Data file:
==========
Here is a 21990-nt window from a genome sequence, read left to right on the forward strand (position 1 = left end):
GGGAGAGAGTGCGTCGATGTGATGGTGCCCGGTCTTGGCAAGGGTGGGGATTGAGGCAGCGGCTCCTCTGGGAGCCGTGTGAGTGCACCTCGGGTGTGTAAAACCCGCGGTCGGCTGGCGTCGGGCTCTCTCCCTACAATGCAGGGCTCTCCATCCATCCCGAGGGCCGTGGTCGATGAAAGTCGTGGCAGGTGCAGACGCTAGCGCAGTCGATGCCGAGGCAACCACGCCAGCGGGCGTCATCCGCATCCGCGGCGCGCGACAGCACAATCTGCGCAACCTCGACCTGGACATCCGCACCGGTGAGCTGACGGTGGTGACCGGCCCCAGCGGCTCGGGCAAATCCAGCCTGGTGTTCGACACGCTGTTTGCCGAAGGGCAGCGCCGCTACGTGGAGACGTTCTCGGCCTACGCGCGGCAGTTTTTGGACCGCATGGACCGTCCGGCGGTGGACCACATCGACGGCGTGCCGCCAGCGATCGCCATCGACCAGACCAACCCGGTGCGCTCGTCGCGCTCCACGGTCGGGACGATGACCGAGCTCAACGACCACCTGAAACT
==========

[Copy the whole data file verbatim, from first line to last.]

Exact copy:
Here is a 21990-nt window from a genome sequence, read left to right on the forward strand (position 1 = left end):
GGGAGAGAGTGCGTCGATGTGATGGTGCCCGGTCTTGGCAAGGGTGGGGATTGAGGCAGCGGCTCCTCTGGGAGCCGTGTGAGTGCACCTCGGGTGTGTAAAACCCGCGGTCGGCTGGCGTCGGGCTCTCTCCCTACAATGCAGGGCTCTCCATCCATCCCGAGGGCCGTGGTCGATGAAAGTCGTGGCAGGTGCAGACGCTAGCGCAGTCGATGCCGAGGCAACCACGCCAGCGGGCGTCATCCGCATCCGCGGCGCGCGACAGCACAATCTGCGCAACCTCGACCTGGACATCCGCACCGGTGAGCTGACGGTGGTGACCGGCCCCAGCGGCTCGGGCAAATCCAGCCTGGTGTTCGACACGCTGTTTGCCGAAGGGCAGCGCCGCTACGTGGAGACGTTCTCGGCCTACGCGCGGCAGTTTTTGGACCGCATGGACCGTCCGGCGGTGGACCACATCGACGGCGTGCCGCCAGCGATCGCCATCGACCAGACCAACCCGGTGCGCTCGTCGCGCTCCACGGTCGGGACGATGACCGAGCTCAACGACCACCTGAAACT